Yesterday, President-Elect Trump responded to Vladimir Putin's response to American sanctions on Russia for espionage with a tweet that read "Great move on delay (by V. Putin) - I always knew he was very smart!". Trump's tweet followed a Russian one, a day earlier, of the word "Lame" over a picture of a duck, also in response to sanctions. In the last couple weeks, the President-Elect has purportedly said "Let it be an arm's race" and otherwise made remarks the flippancy of which has shocked the foreign policy world. "Words," Hillary Clinton, said of Donald Trump's tendency to say outlandish things, "have consequences" and in the chess match of strategic relations where every statement and action historically has been pored over and studied before eliciting the optimal counter-move, his words have been generally condemned.
Game theory predates the 20th Century but came into its own during the Cold War-- advanced by geniuses such as John Nash, Michael Spence and Thomas Schelling who would all go on to win Nobel prizes. Though developed at universities, it was applied by the Pentagon and security community to navigate the threat of nuclear annihilation through one false move. In games with frontiers, each move or statement counted and, in the type of games that became known as signaling games, signaling was never cheap. However, in 1982, two economists Vincent Crawford and Joel Sobel proposed a type of game, "Cheap Talk" in which talk is free.
In contrast to traditional signals--a costly college degree signaling intelligence to employers, for example, in the classic paper by Spence--in games of cheap talk, people can say anything at no cost.
Sending signals or information in the real world had always been expensive. A call on the "red" hotline to Moscow--an idea championed by Schelling before JFK set it up in 1963 was expensive--requiring the resources of government to carry out--though that was far less expensive Schelling realized than an errant plane or bomb. Even in biology, signaling is typically costly--think peacocks and their plumage as a sign of strength. In the age of Twitter, however, information can be translated at minimal cost.
Though Donald Trump is not an economist he is a bargaining savant and it is possible he has stumbled on cheap talk as a useful technique.
When talk is free--or more specifically costless--it means people can literally say anything. They may tell the truth--or they may not. To be credible, however, there must be some chance that the signal is true. So people may include some signal in a sea of noise.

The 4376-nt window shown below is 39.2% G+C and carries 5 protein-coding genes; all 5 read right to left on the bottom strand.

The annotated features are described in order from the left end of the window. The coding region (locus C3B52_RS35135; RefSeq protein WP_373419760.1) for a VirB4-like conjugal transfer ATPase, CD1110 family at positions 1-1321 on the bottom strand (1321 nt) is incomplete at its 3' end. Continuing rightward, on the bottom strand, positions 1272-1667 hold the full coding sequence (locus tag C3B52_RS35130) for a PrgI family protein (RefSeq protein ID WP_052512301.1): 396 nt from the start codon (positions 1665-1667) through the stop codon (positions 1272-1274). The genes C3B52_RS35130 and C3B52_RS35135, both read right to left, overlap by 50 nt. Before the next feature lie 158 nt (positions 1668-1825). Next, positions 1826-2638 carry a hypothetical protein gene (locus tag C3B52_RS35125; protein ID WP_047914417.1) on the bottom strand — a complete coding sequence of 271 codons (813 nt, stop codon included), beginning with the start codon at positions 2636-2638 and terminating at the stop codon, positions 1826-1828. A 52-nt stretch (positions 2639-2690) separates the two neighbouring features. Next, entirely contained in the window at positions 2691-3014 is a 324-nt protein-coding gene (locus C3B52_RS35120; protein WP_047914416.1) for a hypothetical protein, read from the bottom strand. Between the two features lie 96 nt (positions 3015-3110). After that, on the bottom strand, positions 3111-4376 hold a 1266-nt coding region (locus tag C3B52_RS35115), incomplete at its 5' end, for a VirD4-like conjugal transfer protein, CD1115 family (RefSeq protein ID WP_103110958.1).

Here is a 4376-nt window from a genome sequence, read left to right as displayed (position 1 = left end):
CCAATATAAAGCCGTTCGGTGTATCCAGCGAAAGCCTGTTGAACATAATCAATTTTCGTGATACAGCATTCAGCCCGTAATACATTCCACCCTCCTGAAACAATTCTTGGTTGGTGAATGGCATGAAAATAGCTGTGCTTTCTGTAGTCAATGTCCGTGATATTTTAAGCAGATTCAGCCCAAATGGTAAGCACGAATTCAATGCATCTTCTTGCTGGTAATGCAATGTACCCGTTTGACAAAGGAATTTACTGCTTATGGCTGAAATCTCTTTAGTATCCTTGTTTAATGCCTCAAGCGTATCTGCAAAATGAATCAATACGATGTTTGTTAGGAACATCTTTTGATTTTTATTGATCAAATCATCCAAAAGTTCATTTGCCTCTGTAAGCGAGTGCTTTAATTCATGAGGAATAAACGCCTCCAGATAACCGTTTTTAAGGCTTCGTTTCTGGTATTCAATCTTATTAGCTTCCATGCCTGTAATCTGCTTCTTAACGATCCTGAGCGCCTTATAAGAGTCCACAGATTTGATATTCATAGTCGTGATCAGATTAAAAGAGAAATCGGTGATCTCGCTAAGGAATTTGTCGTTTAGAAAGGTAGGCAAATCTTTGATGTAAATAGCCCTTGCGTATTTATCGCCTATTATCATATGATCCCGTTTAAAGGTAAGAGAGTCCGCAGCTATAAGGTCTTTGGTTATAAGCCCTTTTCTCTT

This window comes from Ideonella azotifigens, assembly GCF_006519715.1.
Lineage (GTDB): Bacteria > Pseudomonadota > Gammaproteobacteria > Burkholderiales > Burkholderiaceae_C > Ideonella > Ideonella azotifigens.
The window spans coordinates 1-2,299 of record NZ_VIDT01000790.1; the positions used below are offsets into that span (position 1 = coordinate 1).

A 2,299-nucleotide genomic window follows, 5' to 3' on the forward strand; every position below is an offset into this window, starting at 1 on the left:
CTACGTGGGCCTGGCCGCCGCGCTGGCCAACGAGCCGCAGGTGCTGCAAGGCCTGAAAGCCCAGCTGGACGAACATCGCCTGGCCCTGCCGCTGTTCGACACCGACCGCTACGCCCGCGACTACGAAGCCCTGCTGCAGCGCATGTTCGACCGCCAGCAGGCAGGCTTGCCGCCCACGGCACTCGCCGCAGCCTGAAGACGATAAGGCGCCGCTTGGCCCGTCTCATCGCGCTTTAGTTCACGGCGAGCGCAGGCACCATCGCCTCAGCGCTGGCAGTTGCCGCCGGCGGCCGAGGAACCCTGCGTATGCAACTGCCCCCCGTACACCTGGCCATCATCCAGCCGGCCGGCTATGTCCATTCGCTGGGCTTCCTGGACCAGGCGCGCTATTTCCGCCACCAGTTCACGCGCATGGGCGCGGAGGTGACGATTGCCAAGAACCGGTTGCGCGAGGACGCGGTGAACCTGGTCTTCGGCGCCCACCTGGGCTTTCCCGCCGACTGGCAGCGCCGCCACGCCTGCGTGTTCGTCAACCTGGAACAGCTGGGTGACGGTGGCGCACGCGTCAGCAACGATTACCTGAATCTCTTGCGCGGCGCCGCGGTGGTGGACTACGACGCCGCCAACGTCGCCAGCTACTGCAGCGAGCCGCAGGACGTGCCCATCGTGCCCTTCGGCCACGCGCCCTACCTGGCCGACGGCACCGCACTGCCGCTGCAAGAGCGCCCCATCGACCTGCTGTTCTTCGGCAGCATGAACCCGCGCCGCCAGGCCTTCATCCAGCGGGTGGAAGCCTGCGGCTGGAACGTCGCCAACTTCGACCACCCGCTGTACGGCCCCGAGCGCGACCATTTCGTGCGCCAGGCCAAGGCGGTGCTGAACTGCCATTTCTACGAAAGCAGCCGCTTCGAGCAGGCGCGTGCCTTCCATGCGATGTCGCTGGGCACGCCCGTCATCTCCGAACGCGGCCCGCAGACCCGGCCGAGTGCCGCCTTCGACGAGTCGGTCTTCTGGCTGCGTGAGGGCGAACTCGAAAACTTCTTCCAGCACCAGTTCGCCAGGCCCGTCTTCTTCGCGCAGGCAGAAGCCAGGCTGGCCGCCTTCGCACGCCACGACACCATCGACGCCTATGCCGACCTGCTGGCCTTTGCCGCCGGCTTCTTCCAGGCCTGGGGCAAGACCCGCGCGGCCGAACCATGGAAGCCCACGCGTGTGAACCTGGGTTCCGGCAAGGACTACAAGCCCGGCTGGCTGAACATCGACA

When participants have interests in common, Crawford and Sobel found, they can achieve a better outcome through cheap talk than otherwise. Subsequent work by other economists has confirmed that cheap talk can improve outcomes when two parties to a negotiation have similar interests. However when they have little to gain by cooperating, each will have an incentive to lie that will render the cheap talk increasingly meaningless. The benefits from cheap talk seem to max out when being truthful but also vague.
Currently, the President-Elect's Twitter cheap talk approach and the traditional Cold War approach to strategic relations seem diametrically opposed. In the traditional way of doing things, every move is important, every stray word or posture, kabuki-like in its meaning and the best outcome requires carefully calculating each response. No doubt, that approach grew out of hard lessons--World War II, the Korean War and decades of wrangling with Moscow. A long series of proxy conflicts and outright wars in the Congo, Cuba and Vietnam, testify to the high cost of superpowers signaling military strength.
In contrast, Cheap Talk is largely untested in strategic relations though the Internet has made it increasingly affordable. When interests align, theory suggests it may lead to higher outcomes. Russia and the US have some interests in common--the costs of war and benefits of peace that are always present in strategic relations--and now the desire to defeat Isis.
Whether those interests are adequate to overcome an equally longstanding rivalry, traverse the current rough patch in US-Soviet relations and avert a new Cold War is unknown. However, it would be beneficial for all parties on both sides to grasp that we have entered a new era of virtually free information and cheap talk. In other words, as dangerous as incendiary comments themselves, may be taking those comments literally. Theatrical gestures on both sides should be taken with a large grain of Salt (with apologies for the metaphor) and not treated as strategic moves.